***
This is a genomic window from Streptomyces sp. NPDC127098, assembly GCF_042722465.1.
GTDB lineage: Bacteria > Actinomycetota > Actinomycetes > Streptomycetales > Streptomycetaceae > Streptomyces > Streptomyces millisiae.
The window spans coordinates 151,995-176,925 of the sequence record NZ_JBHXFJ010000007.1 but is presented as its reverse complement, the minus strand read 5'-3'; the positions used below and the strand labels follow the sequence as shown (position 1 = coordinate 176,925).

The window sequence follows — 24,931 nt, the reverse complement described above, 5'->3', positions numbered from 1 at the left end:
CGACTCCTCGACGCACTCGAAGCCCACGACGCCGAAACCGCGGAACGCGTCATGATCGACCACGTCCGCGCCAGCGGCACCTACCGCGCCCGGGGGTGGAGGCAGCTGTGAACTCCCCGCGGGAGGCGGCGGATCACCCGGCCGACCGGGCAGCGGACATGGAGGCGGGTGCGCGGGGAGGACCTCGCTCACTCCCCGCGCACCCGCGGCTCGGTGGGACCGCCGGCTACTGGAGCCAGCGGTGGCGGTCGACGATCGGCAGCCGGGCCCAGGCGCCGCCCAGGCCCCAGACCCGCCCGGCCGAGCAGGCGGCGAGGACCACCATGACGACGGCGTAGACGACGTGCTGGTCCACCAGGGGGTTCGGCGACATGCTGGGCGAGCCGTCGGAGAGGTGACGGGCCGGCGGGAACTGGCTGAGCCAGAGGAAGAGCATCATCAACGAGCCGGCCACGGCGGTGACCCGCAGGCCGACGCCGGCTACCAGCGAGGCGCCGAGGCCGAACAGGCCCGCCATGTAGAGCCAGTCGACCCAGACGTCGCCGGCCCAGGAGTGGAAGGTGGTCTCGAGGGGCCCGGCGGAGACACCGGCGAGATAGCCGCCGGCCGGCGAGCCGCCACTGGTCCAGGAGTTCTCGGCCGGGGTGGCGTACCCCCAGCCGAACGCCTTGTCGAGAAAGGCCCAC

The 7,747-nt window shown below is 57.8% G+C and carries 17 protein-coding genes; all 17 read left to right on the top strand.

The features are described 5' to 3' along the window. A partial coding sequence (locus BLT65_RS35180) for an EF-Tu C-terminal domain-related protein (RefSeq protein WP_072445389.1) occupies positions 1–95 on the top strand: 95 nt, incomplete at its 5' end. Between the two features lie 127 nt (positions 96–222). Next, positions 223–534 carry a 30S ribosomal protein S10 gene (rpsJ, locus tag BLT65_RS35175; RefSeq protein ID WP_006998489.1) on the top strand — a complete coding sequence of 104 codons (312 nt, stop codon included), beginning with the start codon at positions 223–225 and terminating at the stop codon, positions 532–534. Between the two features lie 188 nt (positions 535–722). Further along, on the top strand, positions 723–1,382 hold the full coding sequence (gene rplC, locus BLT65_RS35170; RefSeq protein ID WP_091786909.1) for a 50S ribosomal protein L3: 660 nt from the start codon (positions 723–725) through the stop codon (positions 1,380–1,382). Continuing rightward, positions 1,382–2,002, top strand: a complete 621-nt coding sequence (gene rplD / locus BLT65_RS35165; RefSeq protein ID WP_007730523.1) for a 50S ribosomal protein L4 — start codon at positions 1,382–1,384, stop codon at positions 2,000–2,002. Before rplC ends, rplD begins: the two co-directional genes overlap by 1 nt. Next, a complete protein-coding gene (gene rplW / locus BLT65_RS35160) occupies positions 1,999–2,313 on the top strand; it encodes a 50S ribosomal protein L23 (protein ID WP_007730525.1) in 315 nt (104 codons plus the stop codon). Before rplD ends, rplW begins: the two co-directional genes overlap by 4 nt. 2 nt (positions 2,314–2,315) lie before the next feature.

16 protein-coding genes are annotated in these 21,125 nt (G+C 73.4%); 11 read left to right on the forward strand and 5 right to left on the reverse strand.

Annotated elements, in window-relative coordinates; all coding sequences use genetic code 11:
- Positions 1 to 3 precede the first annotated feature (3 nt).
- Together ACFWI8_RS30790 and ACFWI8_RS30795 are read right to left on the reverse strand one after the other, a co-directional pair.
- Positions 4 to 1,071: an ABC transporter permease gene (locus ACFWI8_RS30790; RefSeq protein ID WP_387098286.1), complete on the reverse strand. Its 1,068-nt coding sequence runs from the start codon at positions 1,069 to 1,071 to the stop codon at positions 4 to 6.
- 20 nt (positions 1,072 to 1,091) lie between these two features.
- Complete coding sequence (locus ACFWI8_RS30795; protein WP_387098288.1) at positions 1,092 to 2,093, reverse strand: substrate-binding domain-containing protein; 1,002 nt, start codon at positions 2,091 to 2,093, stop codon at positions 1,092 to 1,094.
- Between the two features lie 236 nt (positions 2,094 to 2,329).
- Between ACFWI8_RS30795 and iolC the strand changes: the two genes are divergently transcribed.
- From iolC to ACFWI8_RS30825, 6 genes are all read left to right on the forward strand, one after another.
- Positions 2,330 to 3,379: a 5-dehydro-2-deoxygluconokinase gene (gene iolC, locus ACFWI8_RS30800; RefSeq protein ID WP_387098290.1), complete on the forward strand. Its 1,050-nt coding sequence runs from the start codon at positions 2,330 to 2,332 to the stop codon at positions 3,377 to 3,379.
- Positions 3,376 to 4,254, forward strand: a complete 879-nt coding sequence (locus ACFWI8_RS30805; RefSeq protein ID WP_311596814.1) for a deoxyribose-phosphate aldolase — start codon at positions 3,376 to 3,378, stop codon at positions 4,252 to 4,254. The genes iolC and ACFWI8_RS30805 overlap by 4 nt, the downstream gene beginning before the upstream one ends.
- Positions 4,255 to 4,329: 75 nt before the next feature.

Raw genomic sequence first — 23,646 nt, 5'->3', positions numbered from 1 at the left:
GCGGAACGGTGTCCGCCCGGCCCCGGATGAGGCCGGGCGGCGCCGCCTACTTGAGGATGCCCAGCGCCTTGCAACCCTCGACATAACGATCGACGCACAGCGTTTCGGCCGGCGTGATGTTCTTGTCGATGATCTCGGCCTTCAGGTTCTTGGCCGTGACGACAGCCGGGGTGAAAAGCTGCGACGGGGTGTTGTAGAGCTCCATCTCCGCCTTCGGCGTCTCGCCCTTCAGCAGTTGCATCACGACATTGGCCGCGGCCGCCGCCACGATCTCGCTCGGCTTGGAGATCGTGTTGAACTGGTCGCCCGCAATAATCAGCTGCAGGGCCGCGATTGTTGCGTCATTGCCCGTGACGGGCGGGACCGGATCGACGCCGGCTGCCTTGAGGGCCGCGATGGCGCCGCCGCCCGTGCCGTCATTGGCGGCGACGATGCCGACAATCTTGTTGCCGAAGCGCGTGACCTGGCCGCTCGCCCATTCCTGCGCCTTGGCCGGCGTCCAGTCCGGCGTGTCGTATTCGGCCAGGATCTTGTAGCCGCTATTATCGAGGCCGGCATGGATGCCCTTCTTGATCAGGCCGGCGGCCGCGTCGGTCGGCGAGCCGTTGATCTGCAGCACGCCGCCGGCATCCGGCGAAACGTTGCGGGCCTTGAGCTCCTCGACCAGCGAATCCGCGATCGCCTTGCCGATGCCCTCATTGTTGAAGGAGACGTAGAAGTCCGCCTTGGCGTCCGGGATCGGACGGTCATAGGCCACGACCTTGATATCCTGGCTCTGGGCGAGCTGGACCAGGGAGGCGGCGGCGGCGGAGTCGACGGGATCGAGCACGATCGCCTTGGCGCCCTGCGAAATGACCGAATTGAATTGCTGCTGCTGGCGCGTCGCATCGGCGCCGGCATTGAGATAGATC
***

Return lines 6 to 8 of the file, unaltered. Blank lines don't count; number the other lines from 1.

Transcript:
The 7,747-nt window shown below is 57.8% G+C and carries 17 protein-coding genes; all 17 read left to right on the top strand.

The features are described 5' to 3' along the window. A partial coding sequence (locus BLT65_RS35180) for an EF-Tu C-terminal domain-related protein (RefSeq protein WP_072445389.1) occupies positions 1–95 on the top strand: 95 nt, incomplete at its 5' end. Between the two features lie 127 nt (positions 96–222). Next, positions 223–534 carry a 30S ribosomal protein S10 gene (rpsJ, locus tag BLT65_RS35175; RefSeq protein ID WP_006998489.1) on the top strand — a complete coding sequence of 104 codons (312 nt, stop codon included), beginning with the start codon at positions 223–225 and terminating at the stop codon, positions 532–534. Between the two features lie 188 nt (positions 535–722). Further along, on the top strand, positions 723–1,382 hold the full coding sequence (gene rplC, locus BLT65_RS35170; RefSeq protein ID WP_091786909.1) for a 50S ribosomal protein L3: 660 nt from the start codon (positions 723–725) through the stop codon (positions 1,380–1,382). Continuing rightward, positions 1,382–2,002, top strand: a complete 621-nt coding sequence (gene rplD / locus BLT65_RS35165; RefSeq protein ID WP_007730523.1) for a 50S ribosomal protein L4 — start codon at positions 1,382–1,384, stop codon at positions 2,000–2,002. Before rplC ends, rplD begins: the two co-directional genes overlap by 1 nt. Next, a complete protein-coding gene (gene rplW / locus BLT65_RS35160) occupies positions 1,999–2,313 on the top strand; it encodes a 50S ribosomal protein L23 (protein ID WP_007730525.1) in 315 nt (104 codons plus the stop codon). Before rplD ends, rplW begins: the two co-directional genes overlap by 4 nt. 2 nt (positions 2,314–2,315) lie before the next feature.

16 protein-coding genes are annotated in these 21,125 nt (G+C 73.4%); 11 read left to right on the forward strand and 5 right to left on the reverse strand.